ISLAMABAD: Pakistani authorities have suspended two health officials after $3.7 million worth of vaccines donated by UNICEF to protect children from deadly diseases were wasted, officials said Tuesday.
The pentavalent vaccines, which protect against five diseases with a single shot, spoiled because they were not stored at the proper temperature, officials said.
“An inquiry commission was formed to investigate the case and has suspended two officials for negligence,” Dr Saqlain Ahmad Gilani, the national manager at the Expanded Programme on Immunisation told AFP.
“The vaccines were stored on a higher temperature than required.”
The vaccines worth $3.7 million were donated by the United Nations Children’s Fund (UNICEF), he said.
State minister of National Health Services Regulation and Coordination Saira Afzal Tarar confirmed the incident and said it would lead to an improvement in vaccine monitoring.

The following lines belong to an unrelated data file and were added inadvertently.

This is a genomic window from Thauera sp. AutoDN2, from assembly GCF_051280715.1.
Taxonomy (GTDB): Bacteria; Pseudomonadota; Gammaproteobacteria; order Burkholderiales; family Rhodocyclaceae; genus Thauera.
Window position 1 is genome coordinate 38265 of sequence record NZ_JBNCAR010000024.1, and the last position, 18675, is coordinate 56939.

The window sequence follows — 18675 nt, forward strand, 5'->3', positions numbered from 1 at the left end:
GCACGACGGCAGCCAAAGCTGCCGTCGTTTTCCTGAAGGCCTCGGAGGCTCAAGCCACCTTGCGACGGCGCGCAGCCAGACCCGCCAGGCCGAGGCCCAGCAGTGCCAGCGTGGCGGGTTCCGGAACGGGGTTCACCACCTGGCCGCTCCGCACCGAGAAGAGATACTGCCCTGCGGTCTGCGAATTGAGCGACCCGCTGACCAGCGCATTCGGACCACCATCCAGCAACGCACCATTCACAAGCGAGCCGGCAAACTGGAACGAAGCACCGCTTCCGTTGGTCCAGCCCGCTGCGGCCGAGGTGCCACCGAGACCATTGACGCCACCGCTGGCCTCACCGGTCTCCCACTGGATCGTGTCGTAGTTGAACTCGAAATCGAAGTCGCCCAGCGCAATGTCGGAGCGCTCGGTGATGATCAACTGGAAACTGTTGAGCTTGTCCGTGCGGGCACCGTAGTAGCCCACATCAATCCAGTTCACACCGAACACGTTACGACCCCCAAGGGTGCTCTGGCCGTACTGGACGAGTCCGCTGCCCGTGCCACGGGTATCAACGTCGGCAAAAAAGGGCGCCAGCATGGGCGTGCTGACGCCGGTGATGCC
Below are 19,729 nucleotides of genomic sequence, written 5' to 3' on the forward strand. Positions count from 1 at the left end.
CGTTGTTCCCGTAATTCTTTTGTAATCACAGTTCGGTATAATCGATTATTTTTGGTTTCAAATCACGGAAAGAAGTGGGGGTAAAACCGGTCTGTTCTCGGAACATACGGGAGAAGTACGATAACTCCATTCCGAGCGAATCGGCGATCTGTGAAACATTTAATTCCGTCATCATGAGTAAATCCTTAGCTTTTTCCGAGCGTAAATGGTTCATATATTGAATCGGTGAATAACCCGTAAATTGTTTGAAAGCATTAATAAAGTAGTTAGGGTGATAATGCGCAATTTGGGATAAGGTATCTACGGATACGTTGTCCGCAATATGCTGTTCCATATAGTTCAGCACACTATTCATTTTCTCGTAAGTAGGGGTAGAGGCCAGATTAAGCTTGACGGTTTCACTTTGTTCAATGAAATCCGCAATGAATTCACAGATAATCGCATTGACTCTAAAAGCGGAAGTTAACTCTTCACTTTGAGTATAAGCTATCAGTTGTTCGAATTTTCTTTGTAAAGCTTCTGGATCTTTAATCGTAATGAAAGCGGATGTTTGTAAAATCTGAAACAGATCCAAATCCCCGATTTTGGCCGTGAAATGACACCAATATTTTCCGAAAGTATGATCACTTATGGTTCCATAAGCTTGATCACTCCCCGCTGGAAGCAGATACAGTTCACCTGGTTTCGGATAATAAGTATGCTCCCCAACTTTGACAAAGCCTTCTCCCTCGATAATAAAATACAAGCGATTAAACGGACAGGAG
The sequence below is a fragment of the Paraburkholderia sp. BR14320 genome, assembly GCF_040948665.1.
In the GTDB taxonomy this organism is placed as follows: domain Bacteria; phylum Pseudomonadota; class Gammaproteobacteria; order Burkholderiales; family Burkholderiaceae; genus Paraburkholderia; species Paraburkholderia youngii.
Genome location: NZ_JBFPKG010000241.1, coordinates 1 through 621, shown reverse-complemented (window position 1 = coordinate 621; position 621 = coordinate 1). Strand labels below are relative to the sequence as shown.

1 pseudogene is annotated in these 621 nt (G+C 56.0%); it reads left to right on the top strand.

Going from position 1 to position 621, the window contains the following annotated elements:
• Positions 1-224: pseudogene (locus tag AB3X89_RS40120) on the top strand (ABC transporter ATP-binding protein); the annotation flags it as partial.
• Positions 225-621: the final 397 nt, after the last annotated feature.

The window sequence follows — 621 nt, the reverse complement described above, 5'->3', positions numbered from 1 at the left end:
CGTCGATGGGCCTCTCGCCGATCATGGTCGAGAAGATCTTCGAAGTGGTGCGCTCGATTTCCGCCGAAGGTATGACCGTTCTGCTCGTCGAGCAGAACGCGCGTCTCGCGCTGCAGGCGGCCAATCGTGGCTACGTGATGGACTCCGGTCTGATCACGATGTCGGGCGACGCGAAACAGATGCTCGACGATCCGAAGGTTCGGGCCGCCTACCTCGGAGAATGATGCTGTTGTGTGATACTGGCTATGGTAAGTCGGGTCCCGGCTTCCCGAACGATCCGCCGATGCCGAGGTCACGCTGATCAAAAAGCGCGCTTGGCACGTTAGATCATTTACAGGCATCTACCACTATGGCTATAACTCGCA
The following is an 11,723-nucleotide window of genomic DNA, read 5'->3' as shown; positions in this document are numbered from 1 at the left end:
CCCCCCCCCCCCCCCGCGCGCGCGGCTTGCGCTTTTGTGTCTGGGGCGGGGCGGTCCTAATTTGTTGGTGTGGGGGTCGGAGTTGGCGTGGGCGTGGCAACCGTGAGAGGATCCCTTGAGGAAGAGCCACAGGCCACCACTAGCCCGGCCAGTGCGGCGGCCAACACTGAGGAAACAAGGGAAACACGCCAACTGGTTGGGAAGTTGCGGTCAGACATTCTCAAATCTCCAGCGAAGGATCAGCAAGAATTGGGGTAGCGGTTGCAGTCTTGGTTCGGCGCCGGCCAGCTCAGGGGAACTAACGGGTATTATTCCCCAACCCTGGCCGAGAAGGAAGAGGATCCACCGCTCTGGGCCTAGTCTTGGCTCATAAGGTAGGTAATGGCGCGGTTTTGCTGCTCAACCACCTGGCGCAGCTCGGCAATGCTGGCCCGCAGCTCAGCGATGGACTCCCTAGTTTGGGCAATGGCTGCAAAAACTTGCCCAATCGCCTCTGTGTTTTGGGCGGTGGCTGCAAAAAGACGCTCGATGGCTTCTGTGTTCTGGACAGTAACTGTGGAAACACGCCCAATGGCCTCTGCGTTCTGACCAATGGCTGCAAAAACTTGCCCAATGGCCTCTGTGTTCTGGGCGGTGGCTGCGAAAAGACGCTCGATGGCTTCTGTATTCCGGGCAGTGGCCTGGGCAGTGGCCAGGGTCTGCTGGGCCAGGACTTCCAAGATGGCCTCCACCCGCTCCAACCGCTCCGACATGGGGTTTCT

Tarar said the vaccines were ruined because of “departmental conflicts”.
“It appears that one person was switching off the generator when it was turned on apparently to save fuel,” she said.
She said the inquiry report will be finalised in a week and made public and insisted more than half of the vaccines could still be used.
Immunisation of children remains a big challenge for Pakistan, with polio a particular problem. The pentavalent vaccine does not cover polio.
Polio vaccination teams have repeatedly come under attack and radical religious clerics declare immunisation of children un-Islamic.
On Monday, police in northwest Pakistan arrested more than 450 parents for refusing to vaccinate their children against polio.
Last year, the number of polio cases recorded in Pakistan soared to 306, the highest in 14 years.
At least nine new cases have so far been detected in 2015.